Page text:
CEM Investigation Includes More Than 700 Horses

The ongoing investigation into contagious equine metritis (CEM) now includes more than 700 exposed or positive horses, according to the USDA.  

The investigation began in mid-December 2008, when a Quarter Horse stallion on a Kentucky farm tested positive during routine testing for international semen shipment.

According to the USDA's Animal and Plant Health Inspection Service (APHIS), as of March 24 the positive horses included 13 stallions and three mares. In addition to these horses, they had confirmed the locations of 695 horses exposed to Taylorella equigenitalis. The 711 horses were located in 46 states. There were 112 exposed or positive stallions in 19 states and 599 exposed or positive mares in 44 states. Authorities were still actively tracking six exposed mares and four exposed stallions.

An exposed horse is one that was bred to a positive horse, either naturally or via artificial insemination, or one that is otherwise epidemiologically linked to a positive horse, as determined by animal health officials.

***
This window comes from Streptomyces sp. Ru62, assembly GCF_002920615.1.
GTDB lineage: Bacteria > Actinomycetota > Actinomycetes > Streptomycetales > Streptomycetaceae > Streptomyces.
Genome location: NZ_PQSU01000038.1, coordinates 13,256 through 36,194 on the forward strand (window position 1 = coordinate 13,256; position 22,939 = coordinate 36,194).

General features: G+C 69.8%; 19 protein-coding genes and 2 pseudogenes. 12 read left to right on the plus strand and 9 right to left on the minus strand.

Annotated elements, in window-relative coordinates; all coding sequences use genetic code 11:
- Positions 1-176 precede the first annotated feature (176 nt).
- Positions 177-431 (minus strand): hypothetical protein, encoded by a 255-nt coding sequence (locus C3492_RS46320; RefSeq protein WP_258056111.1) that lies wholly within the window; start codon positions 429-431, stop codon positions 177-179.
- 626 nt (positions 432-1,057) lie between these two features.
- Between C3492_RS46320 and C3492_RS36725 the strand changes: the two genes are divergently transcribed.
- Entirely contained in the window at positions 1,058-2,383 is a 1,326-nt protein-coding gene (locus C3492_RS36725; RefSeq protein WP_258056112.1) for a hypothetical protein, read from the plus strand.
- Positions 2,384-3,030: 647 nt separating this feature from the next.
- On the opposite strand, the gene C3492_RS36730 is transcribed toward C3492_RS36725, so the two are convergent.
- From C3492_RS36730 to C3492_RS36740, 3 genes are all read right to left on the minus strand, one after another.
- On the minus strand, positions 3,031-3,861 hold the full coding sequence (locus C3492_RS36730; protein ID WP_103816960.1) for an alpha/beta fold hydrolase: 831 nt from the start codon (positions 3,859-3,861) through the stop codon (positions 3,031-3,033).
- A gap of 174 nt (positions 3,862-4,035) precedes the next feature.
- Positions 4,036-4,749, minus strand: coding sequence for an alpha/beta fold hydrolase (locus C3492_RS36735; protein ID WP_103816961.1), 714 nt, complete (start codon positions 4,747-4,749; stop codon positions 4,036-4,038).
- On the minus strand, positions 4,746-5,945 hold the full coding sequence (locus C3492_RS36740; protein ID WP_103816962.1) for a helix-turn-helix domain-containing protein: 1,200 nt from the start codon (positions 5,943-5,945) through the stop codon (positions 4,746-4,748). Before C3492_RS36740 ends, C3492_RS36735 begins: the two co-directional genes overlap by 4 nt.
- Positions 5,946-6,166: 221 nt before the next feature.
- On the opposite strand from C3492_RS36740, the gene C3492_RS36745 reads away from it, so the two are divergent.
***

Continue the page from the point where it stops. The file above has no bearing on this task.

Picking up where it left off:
Of the 112 stallions involved, a total of 34 had completed their entire testing and treatment protocol and been determined to be negative for T. equigenitalis.

APHIS spokesman Jim Barrett said the USDA will be taking a collaborative approach and covering some costs associated with testing these horses, which includes assisting the veterinarian taking samples, mailing test samples, and laboratory testing. The estimated cost of veterinary services for testing ranges by state from $1,500 to $5,000 per animal tested.

About the Author

Erin Ryder

Erin Ryder is a former news editor of The Horse: Your Guide To Equine Health Care.

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